Tell us a little about Vandalia Black and why your write for a genre so far removed from the Regency novels.
It all began when I attended Sue Johnson’s writing workshops in Pershore. At the time, I was reading a lot of vampire and other paranormal romance novels from the library, so it was a natural progression to write similar pieces in her exercises. Sue encouraged me to write short stories and submit them. It is a wonderful way to learn discipline and the skill of writing to a word count. The stories mounted up and she suggested I publish a collection – and so Vandalia Black was born. I am now considering, with the exception of the anthology, publishing everything I write under my own name, but I do have a considerable affection for Vandalia.
There is a freedom in writing something contemporary, especially in a fantasy world the author controls. It helps to refresh my creative juices for the historical novels, as well as allowing me to be a teensy bit steamier than I am in my Regency stories.
If time permits, what do you do to relax?
What is relaxing??? I usually seem to have a list of things to do! When I’m not writing, I enjoy grooming my ponies, taking long walks with the dogs, wandering around Country Houses (I never want to leave), watching costume dramas and, of course, curling up with a good book. Oh, and watching Hugh Jackman in just about anything!!
Finally, do you have any tips or advice for someone just starting out on their writing journey?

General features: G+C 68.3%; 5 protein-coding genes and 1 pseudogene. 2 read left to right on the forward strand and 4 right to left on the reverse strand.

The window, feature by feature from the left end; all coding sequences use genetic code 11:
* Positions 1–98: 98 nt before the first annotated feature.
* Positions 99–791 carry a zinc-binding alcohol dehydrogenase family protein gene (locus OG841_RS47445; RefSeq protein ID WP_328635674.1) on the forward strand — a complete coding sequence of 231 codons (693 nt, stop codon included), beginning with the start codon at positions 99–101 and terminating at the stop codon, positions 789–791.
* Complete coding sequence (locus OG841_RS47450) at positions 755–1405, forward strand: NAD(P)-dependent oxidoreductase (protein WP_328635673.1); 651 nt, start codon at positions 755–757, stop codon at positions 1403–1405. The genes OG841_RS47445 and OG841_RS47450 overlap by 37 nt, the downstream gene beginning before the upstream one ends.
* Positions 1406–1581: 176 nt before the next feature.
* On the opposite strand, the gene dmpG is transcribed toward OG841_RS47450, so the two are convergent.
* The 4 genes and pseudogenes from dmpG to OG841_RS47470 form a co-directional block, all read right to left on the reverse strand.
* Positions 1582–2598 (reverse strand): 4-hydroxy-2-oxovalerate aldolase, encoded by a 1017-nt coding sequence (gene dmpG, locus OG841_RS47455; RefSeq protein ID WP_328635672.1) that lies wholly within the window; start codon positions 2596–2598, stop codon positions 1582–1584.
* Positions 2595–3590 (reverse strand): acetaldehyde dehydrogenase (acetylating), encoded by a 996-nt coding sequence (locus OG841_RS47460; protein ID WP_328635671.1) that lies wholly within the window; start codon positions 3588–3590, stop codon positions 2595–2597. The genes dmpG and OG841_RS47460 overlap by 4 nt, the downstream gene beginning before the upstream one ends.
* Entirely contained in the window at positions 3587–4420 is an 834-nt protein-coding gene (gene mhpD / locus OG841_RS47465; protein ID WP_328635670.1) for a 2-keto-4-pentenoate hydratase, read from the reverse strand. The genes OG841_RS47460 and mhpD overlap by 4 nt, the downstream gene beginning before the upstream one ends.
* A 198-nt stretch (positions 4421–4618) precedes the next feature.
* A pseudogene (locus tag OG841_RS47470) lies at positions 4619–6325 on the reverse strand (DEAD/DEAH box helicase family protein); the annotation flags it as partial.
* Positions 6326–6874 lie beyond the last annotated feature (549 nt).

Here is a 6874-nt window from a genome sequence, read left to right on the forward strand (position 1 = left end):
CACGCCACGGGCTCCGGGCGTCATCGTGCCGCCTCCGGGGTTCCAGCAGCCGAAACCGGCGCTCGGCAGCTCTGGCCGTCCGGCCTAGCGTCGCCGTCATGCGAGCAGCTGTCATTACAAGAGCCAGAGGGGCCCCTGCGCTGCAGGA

Read, read, read. Read good quality books by renowned authors in the genre you want to write in. If it’s historical, learn about the era. Immerse yourself in the mores of the time, the fashions, dialogue and manner of speaking, the architecture, food and customs. An historical novel without any historical content is not worth the paper it’s printed on or the digital space it occupies – and it has to be correct.
Write every day, even if it is only for a few minutes. The writing muscle needs exercising, the same as any other. Keep going even if you think it is rubbish. Within the fluff there may be a thread of gold you can use. Besides, eventually it will build into something. You can’t edit a blank page!
Write what you like to read and what you know. Write the story you are burning to tell.
Write in the way that suits you. We are all different. The usual advice is to get the story down as fast as you can and then edit afterwards. This does not suit everyone. Some people can plot a whole novel, with all their characters’ obstacles listed chapter by chapter. If I tried to do that I would not write anything. My books evolve as I get to know my characters and they tell me what comes next.
If possible, join a writing group, preferably with a published author or qualified teacher. If you are embarrassed to share your work in public, Sue Johnson does online courses via her website at http://www.writers-toolkit.co.uk/about.html or you can join me at Chapter & Verse Creative Writing https://www.facebook.com/groups/1063760537127282/